Essentially buyers can't just arbitrarily walk on a deal and keep their earnest money (good faith deposit). They have to have a reason protected under the fully executed contract.
Consult an attorney or your agent. They can tell you specifics once they look at the contract.
This will be very frustrating but nobody will be able to answer your question without seeing the contracts and reviewing the transaction. Real estate transactions are very complicated things and in your circumstance there are numerous ways for the buyer to get out depending on how the contract is written and there are numerous different courses where you could pursue the money.
My advice is to have you review your situation with your agent and ask the same questions. If you don't like their answer or didn't use an agent, it is time to get an attorney involved. It has been my experience over the years that earnest money fights aren't worth the trouble.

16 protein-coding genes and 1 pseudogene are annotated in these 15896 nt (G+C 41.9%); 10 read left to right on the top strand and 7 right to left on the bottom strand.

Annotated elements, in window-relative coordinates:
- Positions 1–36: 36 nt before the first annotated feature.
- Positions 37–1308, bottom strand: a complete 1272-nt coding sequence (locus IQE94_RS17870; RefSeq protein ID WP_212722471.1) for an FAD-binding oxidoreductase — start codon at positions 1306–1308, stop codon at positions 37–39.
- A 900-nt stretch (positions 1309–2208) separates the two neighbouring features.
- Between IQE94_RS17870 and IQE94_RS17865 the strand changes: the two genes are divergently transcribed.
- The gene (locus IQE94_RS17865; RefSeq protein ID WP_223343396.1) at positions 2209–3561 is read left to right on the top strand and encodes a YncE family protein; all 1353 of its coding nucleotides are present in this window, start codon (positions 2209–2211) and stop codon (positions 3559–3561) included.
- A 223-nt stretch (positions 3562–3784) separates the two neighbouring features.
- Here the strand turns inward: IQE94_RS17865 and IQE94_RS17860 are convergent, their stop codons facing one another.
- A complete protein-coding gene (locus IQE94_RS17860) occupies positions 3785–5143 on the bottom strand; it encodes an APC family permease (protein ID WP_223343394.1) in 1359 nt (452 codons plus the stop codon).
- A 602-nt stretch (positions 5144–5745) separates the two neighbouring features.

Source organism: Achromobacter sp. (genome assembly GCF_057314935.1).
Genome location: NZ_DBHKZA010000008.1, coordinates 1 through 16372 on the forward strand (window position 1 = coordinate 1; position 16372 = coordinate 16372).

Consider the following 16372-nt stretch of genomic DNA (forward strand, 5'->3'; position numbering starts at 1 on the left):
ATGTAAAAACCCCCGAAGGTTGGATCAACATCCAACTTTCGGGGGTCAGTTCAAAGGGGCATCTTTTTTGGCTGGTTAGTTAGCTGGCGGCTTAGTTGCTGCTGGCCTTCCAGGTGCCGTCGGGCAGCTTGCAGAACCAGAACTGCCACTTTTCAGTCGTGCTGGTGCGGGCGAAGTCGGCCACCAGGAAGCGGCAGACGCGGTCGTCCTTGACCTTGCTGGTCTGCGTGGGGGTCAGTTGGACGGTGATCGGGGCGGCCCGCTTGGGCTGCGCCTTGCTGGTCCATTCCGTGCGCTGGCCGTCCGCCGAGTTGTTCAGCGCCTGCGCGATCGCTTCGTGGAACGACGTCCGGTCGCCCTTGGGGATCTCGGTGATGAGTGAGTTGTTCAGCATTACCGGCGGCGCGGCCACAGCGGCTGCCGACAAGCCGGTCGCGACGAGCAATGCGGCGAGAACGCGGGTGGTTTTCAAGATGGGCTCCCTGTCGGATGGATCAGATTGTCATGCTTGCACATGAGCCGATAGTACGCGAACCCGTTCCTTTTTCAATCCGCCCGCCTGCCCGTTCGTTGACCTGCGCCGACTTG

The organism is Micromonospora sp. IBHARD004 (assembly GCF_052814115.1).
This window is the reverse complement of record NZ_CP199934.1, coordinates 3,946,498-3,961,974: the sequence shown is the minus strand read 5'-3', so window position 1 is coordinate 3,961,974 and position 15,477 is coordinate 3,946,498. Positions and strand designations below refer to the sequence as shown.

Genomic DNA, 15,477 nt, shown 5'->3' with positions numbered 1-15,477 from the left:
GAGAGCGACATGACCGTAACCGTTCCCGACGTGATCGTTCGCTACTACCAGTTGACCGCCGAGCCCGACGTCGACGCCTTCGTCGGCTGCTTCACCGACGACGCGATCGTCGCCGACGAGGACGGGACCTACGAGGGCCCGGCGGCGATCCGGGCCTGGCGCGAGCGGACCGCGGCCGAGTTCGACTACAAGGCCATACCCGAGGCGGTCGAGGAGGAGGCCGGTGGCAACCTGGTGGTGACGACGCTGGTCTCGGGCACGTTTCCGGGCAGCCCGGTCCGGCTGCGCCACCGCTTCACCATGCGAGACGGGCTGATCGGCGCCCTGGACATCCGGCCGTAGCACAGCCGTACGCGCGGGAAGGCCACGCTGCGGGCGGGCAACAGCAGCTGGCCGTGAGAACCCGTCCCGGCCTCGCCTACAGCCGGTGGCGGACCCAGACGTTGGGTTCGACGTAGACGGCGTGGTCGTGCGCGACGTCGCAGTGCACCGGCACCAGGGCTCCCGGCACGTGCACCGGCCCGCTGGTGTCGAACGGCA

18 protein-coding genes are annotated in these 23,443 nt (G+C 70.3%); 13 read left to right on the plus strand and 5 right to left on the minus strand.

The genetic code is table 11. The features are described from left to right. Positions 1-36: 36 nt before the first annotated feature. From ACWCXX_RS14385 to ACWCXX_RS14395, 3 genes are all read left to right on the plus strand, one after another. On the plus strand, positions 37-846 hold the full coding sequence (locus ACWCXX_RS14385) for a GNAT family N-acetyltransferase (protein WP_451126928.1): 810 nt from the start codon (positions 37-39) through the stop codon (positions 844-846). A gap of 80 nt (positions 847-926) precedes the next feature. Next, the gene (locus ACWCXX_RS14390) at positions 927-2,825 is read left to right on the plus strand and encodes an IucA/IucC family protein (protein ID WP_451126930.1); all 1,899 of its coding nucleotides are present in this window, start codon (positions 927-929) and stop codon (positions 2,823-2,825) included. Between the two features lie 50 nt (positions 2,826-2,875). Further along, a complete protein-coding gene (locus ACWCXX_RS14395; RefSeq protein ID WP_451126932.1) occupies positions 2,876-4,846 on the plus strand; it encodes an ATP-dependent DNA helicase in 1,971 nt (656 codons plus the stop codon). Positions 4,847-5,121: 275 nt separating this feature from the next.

If the buyer is not backing out because of one of the standard contingencies (i.e. unsatisfactory home inspection, financing request declined, etc.) or another contingency written into the accepted offer, then the seller technically could be entitled to that deposit. However, as Cameron pointed out, it may not be worth the aggravation and cost incurred (since an attorney may be required to help fight for it).